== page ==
As I have always said: I love fishing. It's the catching I don't like. But K has been begging me to take him fishing and after four cub scout day camps, I felt ready to take it on myself. But, I must admit, there was with some fear in my heart as we headed out early one morning last week.
I did some online searches, and found that the Southeast Metropolitan park seemed like it might be the place to go. It has two ponds stocked with fish accessible via a short trail.
Early that morning K and I headed into Wal-Mart, purchased a cup of worms and a fishing license for me and then headed just east of the airport.
We found the primitive trail head at Southeast Metro Park fairly easily, parked the car, and started down the trail. It was about a fifteen minute hike down the trail to the first pond, including a water break halfway through on a conveniently placed bench. When we got to the first pond, we prepared our rods, and confidantly cast our worms. Immediately our bait was taken. We re-hooked another piece of worm, and cast again. Gone. Lather, rinse and repeat. I still am not sure how those darned little fish kept taking our bait, without biting the hook, but they did so for over an hour.
Somewhat frustrated, we headed two minutes down the trail to the next fishing pond. This one had a covered pier. Again, there were lots of small fish right under the pier that loved stealing our bait, but nothing hooked. We still had a great time, enjoyed the morning breeze, the gorgeous scenery and had the pond almost completely to ourselves (just a few joggers passed us by).
But after a fruitless hour, we somewhat dejectedly decided to call it quits and head home. As a last ditch hope, I convinced K to try one last time at the first pond. We threw our lines into the water and within two minutes, I had hooked our first fish. Then K caught one. Then K caught another. Then I caught one... All in all, we caught 16 fish in less than an hour. They were all bluegills and ranged in size from teeny tiny to pretty hefty (for a bluegill). It was very exciting and fun!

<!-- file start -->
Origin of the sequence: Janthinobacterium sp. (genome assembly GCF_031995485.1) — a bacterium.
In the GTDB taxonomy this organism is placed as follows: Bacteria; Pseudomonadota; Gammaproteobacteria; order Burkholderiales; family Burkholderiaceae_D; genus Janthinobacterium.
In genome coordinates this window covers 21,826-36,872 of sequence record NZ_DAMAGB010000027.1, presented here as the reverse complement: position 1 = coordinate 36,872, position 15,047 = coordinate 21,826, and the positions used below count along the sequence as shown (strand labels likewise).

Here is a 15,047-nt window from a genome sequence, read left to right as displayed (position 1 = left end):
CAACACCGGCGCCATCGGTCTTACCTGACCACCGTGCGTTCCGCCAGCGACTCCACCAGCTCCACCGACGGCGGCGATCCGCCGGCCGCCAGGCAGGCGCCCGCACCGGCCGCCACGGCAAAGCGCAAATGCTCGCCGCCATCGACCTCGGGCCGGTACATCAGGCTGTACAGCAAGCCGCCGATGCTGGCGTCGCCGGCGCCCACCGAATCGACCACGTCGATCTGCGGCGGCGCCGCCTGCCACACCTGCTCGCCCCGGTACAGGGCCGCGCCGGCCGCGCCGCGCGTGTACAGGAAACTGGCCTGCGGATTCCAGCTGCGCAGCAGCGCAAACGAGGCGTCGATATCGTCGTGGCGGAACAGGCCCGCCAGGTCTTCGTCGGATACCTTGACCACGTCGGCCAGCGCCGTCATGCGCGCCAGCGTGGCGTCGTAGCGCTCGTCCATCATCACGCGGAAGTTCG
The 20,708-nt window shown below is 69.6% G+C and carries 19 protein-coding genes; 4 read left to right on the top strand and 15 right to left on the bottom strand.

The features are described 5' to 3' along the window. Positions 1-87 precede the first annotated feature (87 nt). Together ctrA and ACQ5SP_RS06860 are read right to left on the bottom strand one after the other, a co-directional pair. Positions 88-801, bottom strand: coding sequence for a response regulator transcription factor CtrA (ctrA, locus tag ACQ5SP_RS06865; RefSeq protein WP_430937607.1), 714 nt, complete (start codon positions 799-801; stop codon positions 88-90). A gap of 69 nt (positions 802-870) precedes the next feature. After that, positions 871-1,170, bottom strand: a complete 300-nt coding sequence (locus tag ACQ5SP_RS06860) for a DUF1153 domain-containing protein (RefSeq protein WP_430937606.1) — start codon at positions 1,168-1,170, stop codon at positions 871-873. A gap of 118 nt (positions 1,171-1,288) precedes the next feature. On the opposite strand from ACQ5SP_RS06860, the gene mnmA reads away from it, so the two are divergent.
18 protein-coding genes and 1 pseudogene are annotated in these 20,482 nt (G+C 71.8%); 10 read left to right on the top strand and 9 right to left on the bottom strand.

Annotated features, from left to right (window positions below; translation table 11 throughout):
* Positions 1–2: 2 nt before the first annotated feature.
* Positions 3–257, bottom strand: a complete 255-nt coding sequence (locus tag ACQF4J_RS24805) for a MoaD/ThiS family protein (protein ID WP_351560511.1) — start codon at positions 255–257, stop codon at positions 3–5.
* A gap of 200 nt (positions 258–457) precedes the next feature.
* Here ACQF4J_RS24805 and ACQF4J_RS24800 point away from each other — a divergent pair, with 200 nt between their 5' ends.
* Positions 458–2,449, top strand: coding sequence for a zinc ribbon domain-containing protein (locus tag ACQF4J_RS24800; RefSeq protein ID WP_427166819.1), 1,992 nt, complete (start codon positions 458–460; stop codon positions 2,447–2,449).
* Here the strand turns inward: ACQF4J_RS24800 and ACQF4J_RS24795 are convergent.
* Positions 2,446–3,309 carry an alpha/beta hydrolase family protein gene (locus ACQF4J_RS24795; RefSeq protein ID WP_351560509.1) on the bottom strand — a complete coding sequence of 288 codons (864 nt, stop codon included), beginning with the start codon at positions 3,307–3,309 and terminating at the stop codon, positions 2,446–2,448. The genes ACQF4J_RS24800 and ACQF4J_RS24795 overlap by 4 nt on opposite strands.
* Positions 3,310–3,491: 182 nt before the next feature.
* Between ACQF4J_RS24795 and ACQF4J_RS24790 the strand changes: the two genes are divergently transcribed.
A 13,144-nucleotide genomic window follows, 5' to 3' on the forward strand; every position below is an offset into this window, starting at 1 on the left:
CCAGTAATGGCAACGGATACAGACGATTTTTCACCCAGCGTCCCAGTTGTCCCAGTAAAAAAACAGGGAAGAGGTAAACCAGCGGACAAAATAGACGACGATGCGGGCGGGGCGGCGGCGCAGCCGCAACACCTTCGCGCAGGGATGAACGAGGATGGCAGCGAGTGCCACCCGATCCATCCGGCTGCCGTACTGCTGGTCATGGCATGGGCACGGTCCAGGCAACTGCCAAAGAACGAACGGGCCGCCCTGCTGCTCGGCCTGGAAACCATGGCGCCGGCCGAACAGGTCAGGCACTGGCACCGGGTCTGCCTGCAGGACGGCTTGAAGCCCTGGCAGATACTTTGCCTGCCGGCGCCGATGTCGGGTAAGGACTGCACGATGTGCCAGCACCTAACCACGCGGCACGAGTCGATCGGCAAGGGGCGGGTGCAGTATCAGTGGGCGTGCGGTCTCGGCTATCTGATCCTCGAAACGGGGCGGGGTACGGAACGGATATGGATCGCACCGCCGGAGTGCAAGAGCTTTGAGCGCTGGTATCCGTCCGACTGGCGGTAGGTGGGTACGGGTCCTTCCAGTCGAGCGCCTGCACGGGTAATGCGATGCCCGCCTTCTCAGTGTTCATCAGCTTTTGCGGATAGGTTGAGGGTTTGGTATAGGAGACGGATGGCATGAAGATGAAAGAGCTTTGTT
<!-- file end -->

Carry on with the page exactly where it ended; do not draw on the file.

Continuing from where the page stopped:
So, from my first trip fishing, here is what I learned: I brought along gardening/work gloves, and these made de-hooking the fish a lot easier. I would strongly recommend bringing a pair! We used both worms and corn as bait, but the fish seemed to prefer the worms. We did learn to only use a small piece of worm; the bigger the piece, the more likely it was to just get stolen. We also learned to thread our worms up the hook (with the hook through the mouth) rather than piercing the worm. This seemed to prevent the fish from stealing our bait.
Other things that were helpful: hat and sunscreen, water bottles, extra hooks and scissors (just in case we had an irretrievable snag) and of course a camera to capture our captures. Things I wish we had brought: wipes to clean our hands. (Yuck!) Fortunately, there was a restroom located conveniently near the head of the trail that we used to rinse off afterwards.
Things we might not have needed: the huge assortment of fake lures we had in our tacklebox, the corn (worms were plenty) and one of the rangers indicated that I might not have needed to purchase a fishing license. He said since the pond was catch and release, he didn't think it was necessary. He said I could call Travis Country Parks and Rec to verify this.